Clamming Up: Cooper officials fail to show for pipeline slush fund corruption hearing

RALEIGH – Back in October there was a supposed to be a legislative committee hearing on the topic of the Atlantic Coast Pipeline and the timing of necessary permitting relative to the agreement for the supporting companies to establish a $58 million slush fund to be used at the sole discretion of Governor Cooper. The meeting with Secretary of the N.C. Department of Environmental Quality (DEQ) Michael Regan was postponed due to Hurricane Florence. The rescheduled date was November 14.

“We thought that was a reasonable request, and we delayed the meeting until today,” said committee chairman Sen. Harry Brown (R-Jacksonville).

But no one from the Cooper administration showed up.

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Trending: NCGA Panel Hires Private Firm to Investigate Cooper Pipeline ‘Pay to Play’ Scandal

Instead of facing the committee and providing answers to the deserving public on whether or not our governor held a permit until energy companies paid up so he could secure political capital by spending their capital, Regan (Cooper) stood the committee up plain and simple.

This isn’t the first time a Cooper secretary has stood up a legislative committee. During the secretarial appointment confirmation tussle, Cooper instructed his appointed secretaries to not attend confirmation hearings. While the consequences of that spat were relatively minor, the implications in the current scandal are much more serious and deserving of scrutiny. The administration’s obdurate behavior does not do them any favors as far as dispelling the stench of corruption.

In his opening statement at Wednesday’s meeting, sans the DEQ secretary, Brown excoriated the Cooper administration for repeatedly refusing to provide requested information to the legislature and thumbing their nose at the law.

Then, committee members dug deep into the ‘agreement’ between the energy companies and Governor Cooper specifically, details of which were at the sly direction of Cooper chief of staff Ken Eudy. Instead of funding ‘mitigation efforts’ via a contribution to the State, the modified the agreement so that the funds would be managed exclusively by the governor.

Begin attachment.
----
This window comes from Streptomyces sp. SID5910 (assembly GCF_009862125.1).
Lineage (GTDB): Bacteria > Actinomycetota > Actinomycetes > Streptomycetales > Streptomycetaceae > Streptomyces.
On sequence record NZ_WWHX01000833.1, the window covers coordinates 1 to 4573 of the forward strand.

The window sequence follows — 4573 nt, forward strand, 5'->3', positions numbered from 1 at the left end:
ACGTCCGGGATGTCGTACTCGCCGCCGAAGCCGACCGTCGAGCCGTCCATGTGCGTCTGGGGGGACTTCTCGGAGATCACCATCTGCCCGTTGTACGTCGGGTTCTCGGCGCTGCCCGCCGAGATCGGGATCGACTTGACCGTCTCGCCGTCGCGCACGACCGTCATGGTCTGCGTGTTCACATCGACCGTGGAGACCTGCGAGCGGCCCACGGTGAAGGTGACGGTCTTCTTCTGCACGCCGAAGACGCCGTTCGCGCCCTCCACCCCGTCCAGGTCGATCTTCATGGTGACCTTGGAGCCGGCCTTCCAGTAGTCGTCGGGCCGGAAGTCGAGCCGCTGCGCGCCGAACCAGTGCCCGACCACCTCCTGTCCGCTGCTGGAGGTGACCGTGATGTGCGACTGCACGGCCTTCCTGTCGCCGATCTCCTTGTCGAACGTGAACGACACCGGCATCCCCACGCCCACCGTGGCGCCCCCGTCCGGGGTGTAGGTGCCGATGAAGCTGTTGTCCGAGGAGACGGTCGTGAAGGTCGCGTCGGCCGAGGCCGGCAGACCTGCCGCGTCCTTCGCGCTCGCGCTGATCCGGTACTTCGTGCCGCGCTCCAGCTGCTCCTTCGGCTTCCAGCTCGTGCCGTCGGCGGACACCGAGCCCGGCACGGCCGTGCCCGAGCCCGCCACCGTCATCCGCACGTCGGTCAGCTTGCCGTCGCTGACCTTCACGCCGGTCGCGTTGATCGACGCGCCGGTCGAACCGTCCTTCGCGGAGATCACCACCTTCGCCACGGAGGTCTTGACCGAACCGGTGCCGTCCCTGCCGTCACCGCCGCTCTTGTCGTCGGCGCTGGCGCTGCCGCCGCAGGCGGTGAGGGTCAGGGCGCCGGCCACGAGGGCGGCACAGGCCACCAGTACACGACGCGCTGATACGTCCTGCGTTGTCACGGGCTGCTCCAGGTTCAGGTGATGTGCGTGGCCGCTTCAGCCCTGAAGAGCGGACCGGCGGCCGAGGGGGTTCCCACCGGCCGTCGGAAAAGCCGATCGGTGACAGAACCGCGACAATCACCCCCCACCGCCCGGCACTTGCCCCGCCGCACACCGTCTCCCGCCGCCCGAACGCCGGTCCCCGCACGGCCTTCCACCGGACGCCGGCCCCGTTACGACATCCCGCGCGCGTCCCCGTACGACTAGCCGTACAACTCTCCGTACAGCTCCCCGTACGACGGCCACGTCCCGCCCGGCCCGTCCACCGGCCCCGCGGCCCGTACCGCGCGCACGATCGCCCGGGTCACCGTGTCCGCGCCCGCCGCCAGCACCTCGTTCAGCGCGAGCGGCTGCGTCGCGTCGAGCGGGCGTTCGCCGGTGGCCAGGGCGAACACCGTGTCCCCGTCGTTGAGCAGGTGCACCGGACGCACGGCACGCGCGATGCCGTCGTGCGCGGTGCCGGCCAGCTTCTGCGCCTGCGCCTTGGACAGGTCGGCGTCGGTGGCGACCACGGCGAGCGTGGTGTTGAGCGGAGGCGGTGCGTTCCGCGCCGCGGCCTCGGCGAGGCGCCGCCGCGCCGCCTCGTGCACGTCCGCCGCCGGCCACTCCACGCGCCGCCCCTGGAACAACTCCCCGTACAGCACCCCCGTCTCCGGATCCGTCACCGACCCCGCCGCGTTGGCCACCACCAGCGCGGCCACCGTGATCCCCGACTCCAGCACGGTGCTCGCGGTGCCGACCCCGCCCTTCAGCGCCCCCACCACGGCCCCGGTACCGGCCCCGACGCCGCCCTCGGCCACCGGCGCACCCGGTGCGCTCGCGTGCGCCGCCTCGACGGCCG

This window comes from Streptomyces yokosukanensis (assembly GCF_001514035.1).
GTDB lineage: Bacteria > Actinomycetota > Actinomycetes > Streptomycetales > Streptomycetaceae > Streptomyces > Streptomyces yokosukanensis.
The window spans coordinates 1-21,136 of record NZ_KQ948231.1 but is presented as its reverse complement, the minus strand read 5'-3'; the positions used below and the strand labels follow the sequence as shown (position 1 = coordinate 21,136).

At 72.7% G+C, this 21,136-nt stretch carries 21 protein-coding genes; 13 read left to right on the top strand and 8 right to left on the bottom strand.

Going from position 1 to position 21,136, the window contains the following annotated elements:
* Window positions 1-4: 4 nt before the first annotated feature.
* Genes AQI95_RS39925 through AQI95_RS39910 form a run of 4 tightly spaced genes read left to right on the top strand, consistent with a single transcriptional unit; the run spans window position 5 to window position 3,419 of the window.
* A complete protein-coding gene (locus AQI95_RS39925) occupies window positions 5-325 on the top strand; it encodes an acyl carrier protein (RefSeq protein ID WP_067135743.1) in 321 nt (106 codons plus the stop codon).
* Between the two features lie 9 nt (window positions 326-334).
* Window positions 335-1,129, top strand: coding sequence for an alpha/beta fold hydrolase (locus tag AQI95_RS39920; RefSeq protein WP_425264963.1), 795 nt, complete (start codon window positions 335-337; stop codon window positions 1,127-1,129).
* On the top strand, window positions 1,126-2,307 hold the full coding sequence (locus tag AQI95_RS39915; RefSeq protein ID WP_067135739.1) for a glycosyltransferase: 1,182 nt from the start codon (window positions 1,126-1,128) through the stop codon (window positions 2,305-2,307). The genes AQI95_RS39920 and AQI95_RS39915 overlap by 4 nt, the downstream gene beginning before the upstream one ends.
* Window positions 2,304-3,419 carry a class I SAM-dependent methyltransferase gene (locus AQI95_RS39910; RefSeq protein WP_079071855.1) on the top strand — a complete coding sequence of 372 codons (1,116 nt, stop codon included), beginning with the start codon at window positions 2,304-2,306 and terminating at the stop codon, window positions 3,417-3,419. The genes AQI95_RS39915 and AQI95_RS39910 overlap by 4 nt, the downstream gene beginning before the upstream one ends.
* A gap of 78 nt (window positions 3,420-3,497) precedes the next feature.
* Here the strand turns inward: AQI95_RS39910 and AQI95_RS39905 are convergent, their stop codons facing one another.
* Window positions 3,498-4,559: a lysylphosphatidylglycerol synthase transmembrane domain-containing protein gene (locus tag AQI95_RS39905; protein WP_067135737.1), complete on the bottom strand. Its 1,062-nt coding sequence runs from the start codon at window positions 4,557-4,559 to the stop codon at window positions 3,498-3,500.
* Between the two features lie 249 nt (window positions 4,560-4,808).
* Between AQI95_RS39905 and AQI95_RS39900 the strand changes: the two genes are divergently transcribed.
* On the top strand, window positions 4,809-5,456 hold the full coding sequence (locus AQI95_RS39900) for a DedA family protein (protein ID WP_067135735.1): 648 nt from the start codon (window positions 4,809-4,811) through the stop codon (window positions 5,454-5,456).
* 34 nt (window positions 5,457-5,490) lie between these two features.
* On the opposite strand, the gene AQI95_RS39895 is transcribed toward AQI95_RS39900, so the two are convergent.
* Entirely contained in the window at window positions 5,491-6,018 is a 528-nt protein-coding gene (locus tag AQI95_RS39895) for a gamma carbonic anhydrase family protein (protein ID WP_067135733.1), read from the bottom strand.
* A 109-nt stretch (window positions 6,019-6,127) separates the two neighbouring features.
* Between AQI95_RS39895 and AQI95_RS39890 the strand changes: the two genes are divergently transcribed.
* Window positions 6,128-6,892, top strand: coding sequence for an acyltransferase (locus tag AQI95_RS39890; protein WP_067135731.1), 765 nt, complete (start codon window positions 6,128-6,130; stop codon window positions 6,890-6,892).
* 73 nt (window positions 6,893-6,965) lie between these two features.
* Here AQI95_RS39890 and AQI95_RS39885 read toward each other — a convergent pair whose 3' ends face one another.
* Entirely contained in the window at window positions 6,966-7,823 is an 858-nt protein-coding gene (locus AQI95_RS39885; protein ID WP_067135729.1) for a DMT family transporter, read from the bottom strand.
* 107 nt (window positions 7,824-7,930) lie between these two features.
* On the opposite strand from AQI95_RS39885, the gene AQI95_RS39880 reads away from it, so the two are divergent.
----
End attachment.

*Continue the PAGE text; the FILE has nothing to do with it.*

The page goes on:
All the while, the key permits for the pipeline project to move forward were being ‘reviewed’ by Cooper’s leaders at DEQ. Then, curiously, the MOU for a ‘voluntary’ contribution of $57.8 million from the energy companies to the governor, and the permit approval papers for the project were released within a day of each other.

Making things even more fishy, in the DEQ files for the ACP project was included a draft of a permit denial letter. No specific reasons for denial are mentioned in the letter. Could it be that this is what the ACP partners would have received if they had refused to pay up?

The serious questions these curiosities raise are exactly why lawmakers are looking for answers from Cooper and his administration. And Cooper is stonewalling.

Does Cooper expect this to just go away if he ignores it long enough? Even the appearance of corruption at this high a level deserves the utmost transparency. Tens of millions of dollars were pledged in what appears to be a big pay-to-play abuse of power. The use of that money is intentionally vague in the agreement that the governor could buy political influence with economic development dollars and thus secure his political future in 2020.

The people of North Carolina won’t appreciate being played for fools, and his snubbing of oversight hearings indicates he’s taking exactly that route. This investigation should press forward despite Cooper’s intransigence. Lawmakers suggested just that Wednesday, with Sen. Paul Newton (R-Cabarrus) officially recommending the co-chairs hire outside investigators to look into the matter further and collect all relevant records and documentation related to the deal.

During the hearing’s public comment period, which was wide open considering not one Cooper official bothered to show up, one concerned citizen lambasted Cooper from the Left. A woman representing environmental groups opposed to the pipeline thinks the permit should have never been approved in the first place, and they worry would deals were made to approve it. Similar to the legislature, her organization’s public records requests have been ignored by the Cooper administration.

Can you imagine the uproar that would be dominating local and state news media if a Republican governor was standing up a Democratic legislature over a fossil fuel pay-to-play slush fund scheme? A Democrat governor does it, and, ‘Eh?’

This issue, however, is not going away. The longer Cooper stalls, the more questions pile up demanding to be answered before 2020.

 

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